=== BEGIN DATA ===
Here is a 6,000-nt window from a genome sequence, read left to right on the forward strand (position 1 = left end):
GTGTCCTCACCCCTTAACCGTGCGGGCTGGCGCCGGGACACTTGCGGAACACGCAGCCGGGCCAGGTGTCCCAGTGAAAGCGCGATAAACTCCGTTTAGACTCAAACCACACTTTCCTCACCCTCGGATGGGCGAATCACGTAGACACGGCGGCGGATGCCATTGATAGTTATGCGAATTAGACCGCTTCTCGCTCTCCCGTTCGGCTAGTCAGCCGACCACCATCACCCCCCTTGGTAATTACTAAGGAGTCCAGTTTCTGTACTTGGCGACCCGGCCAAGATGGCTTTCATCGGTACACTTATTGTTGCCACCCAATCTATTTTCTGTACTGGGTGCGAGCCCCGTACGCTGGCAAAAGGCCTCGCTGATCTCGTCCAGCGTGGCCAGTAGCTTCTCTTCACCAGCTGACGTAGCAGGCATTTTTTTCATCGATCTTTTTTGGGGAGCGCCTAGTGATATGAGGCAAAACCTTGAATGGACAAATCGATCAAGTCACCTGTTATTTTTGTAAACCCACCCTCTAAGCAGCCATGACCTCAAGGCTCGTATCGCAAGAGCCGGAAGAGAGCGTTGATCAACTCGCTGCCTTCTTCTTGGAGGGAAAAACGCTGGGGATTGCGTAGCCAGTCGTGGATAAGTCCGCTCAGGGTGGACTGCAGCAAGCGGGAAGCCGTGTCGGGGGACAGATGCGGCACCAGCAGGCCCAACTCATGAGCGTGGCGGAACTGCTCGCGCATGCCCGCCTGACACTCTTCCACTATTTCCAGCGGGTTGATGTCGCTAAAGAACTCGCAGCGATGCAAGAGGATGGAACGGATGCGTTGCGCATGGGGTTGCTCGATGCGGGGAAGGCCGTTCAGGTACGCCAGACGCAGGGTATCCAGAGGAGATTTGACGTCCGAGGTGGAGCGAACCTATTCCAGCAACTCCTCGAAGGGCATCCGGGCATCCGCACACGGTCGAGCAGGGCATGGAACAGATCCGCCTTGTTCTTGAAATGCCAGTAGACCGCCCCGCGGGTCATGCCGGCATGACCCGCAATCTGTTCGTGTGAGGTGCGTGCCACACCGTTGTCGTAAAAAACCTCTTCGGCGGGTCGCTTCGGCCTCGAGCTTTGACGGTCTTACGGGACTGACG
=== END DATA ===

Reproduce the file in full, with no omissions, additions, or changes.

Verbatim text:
Here is a 6,000-nt window from a genome sequence, read left to right on the forward strand (position 1 = left end):
GTGTCCTCACCCCTTAACCGTGCGGGCTGGCGCCGGGACACTTGCGGAACACGCAGCCGGGCCAGGTGTCCCAGTGAAAGCGCGATAAACTCCGTTTAGACTCAAACCACACTTTCCTCACCCTCGGATGGGCGAATCACGTAGACACGGCGGCGGATGCCATTGATAGTTATGCGAATTAGACCGCTTCTCGCTCTCCCGTTCGGCTAGTCAGCCGACCACCATCACCCCCCTTGGTAATTACTAAGGAGTCCAGTTTCTGTACTTGGCGACCCGGCCAAGATGGCTTTCATCGGTACACTTATTGTTGCCACCCAATCTATTTTCTGTACTGGGTGCGAGCCCCGTACGCTGGCAAAAGGCCTCGCTGATCTCGTCCAGCGTGGCCAGTAGCTTCTCTTCACCAGCTGACGTAGCAGGCATTTTTTTCATCGATCTTTTTTGGGGAGCGCCTAGTGATATGAGGCAAAACCTTGAATGGACAAATCGATCAAGTCACCTGTTATTTTTGTAAACCCACCCTCTAAGCAGCCATGACCTCAAGGCTCGTATCGCAAGAGCCGGAAGAGAGCGTTGATCAACTCGCTGCCTTCTTCTTGGAGGGAAAAACGCTGGGGATTGCGTAGCCAGTCGTGGATAAGTCCGCTCAGGGTGGACTGCAGCAAGCGGGAAGCCGTGTCGGGGGACAGATGCGGCACCAGCAGGCCCAACTCATGAGCGTGGCGGAACTGCTCGCGCATGCCCGCCTGACACTCTTCCACTATTTCCAGCGGGTTGATGTCGCTAAAGAACTCGCAGCGATGCAAGAGGATGGAACGGATGCGTTGCGCATGGGGTTGCTCGATGCGGGGAAGGCCGTTCAGGTACGCCAGACGCAGGGTATCCAGAGGAGATTTGACGTCCGAGGTGGAGCGAACCTATTCCAGCAACTCCTCGAAGGGCATCCGGGCATCCGCACACGGTCGAGCAGGGCATGGAACAGATCCGCCTTGTTCTTGAAATGCCAGTAGACCGCCCCGCGGGTCATGCCGGCATGACCCGCAATCTGTTCGTGTGAGGTGCGTGCCACACCGTTGTCGTAAAAAACCTCTTCGGCGGGTCGCTTCGGCCTCGAGCTTTGACGGTCTTACGGGACTGACG